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Ducal Prussia

"", oil on canvas by , 1882, 388 x 875 cm, National Museum in . receives the as a from the Polish King, in .
"The Prussian Tribute", oil on canvas by Jan Matejko, 1882, 388 x 875 cm, National Museum in Kraków. Albrecht Hohenzollern receives the Duchy of Prussia as a fief from the Polish King, Sigismundus I the Elder in 1525.

Ducal Prussia was between (15251657) a fief of Poland, created as a result of war (15201525) between Poland and the Teutonic Order. Ducal Prussia is a synonym for the Duchy of Prussia (15251701), emphasizing that two Prussias existed beside each other: Royal Prussia and Ducal Prussia. Royal Prussia was held by the king of Poland, who also was the feudal lord of Ducal Prussia.

Royal Prussia and Ducal Prussia correspond roughly to what later (1772) became West Prussia and East Prussia.

During the Reformation endemic religious upheavals and wars occurred, and in 1525, the last Grand Master of the Teutonic Knights, Albert of Prussia, a member of a cadet branch of the house of Hohenzollern, resigned his position, became a Protestant and received the title "Duke of Prussia" from the Polish king Sigismundus I the Elder in the act called Prussian Tribut. In a deal partially brokered by Martin Luther (under imperial ban since 1521), Ducal Prussia became the first Protestant state, along the lines of the later religious Peace of Augsburg. When the duke Albert of Prussia died in 1569, his son Albert Frederick and then Joachim II Hector inherited Prussia.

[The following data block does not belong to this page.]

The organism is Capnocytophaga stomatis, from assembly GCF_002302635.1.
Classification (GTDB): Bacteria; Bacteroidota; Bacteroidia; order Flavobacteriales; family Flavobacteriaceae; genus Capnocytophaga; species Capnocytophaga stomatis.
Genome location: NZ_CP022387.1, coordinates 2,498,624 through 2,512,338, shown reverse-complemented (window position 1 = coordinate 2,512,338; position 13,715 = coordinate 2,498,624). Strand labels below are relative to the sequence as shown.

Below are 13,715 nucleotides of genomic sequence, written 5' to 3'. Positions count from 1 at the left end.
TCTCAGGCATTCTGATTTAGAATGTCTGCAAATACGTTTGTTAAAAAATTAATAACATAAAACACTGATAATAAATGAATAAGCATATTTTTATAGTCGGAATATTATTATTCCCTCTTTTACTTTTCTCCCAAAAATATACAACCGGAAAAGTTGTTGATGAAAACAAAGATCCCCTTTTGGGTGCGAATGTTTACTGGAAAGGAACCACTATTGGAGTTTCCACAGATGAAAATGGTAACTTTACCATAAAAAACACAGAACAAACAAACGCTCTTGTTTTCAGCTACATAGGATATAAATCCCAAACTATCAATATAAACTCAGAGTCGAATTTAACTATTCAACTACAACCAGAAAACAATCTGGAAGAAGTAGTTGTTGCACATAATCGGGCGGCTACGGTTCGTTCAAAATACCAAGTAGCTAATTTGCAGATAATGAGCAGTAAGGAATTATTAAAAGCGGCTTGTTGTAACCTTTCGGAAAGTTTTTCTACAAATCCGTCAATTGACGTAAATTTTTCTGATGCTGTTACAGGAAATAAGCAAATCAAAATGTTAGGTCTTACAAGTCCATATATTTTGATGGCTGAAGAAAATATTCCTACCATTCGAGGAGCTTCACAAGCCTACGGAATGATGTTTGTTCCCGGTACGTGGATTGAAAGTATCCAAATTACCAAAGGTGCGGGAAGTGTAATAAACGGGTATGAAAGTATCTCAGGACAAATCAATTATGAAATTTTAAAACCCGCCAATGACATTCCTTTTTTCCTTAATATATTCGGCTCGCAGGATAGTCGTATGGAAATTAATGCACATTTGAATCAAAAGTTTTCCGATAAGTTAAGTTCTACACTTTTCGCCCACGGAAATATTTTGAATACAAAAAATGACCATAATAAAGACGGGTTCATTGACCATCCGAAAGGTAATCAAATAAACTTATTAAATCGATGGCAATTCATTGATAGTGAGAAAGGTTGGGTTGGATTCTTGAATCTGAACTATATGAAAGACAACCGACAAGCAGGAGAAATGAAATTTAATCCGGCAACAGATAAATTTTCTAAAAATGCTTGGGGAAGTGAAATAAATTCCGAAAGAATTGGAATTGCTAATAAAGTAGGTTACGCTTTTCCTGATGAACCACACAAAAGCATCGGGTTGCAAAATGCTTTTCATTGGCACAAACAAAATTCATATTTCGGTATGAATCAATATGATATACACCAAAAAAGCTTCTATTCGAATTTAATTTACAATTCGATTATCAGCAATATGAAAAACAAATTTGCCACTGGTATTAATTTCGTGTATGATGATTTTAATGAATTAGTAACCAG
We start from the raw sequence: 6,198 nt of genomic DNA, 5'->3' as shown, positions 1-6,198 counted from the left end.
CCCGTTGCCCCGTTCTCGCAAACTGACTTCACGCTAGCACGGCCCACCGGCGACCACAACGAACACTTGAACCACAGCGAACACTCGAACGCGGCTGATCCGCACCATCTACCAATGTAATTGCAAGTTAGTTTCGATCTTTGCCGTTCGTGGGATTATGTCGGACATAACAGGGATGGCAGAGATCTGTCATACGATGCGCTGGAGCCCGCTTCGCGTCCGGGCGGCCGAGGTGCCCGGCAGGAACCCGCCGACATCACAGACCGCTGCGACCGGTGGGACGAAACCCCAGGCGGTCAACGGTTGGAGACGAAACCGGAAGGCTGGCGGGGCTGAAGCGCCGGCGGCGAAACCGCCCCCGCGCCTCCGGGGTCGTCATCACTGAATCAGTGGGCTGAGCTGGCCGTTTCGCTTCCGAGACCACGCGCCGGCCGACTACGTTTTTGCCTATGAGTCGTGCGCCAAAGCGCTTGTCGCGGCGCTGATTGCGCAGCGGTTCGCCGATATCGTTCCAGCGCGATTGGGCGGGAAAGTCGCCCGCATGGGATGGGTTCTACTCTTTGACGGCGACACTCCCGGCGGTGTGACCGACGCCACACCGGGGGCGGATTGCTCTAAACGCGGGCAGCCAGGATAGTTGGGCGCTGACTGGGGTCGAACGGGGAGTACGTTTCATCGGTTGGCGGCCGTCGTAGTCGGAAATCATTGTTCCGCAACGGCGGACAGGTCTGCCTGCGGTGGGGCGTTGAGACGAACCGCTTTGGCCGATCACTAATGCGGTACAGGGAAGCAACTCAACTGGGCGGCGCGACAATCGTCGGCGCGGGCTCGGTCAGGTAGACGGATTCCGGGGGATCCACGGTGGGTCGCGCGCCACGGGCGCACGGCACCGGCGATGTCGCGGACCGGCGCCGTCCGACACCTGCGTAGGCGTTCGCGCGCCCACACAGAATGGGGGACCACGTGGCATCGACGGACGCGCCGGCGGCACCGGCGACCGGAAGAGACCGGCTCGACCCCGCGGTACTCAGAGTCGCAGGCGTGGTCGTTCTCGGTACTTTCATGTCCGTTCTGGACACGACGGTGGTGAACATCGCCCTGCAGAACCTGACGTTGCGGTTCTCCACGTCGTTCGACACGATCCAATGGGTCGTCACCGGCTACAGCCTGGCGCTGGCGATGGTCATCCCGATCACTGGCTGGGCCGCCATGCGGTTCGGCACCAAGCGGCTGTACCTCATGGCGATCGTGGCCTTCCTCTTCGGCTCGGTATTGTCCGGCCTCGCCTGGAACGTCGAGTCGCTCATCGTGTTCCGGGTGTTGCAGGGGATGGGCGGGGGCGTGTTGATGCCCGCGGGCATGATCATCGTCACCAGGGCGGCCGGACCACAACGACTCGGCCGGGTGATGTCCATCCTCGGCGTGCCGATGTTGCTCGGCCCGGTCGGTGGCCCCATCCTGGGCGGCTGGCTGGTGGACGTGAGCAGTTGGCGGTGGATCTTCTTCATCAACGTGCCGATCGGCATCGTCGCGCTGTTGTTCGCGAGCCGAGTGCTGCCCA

The second Treaty of Thorn (1466) had left eastern Prussia as a fief of the Polish crown. In 1660, after the Second Northern War between Sweden, Poland and Brandenburg, the Treaty of Welawa (Wehlau) granted full sovereignty to Frederick William I, the "Great Elector", of the Brandenburg Hohenzollerns as "Duke of Prussia". Thus Ducal Prussia lost its status as a Polish fief and became a part of Brandenburg-Prussia, but not part of the Holy Roman Empire of German Nation. So Elector Friedrich III of Brandenburg could become "king in Prussia" without offending the German king.

After Germany was defeated in World War II and sanctioned by the Potsdam Conference, the southern two thirds of East Prussia was annexed by Poland, the northern part by the Soviet Union. Most of its ethnic German population had then already fled westwards in the last winter of the war, the remaining population was expulsed after the war and Polish and Russian population settled in the now Polish and Soviet territory.

Image:Royal Ducal.png

See also:

Royal Prussia
Kingdom of Prussia
History of Poland
East Prussia
West Prussia

External link

Last updated: 10-14-2005 09:14:41
Last updated: 10-29-2005 02:13:46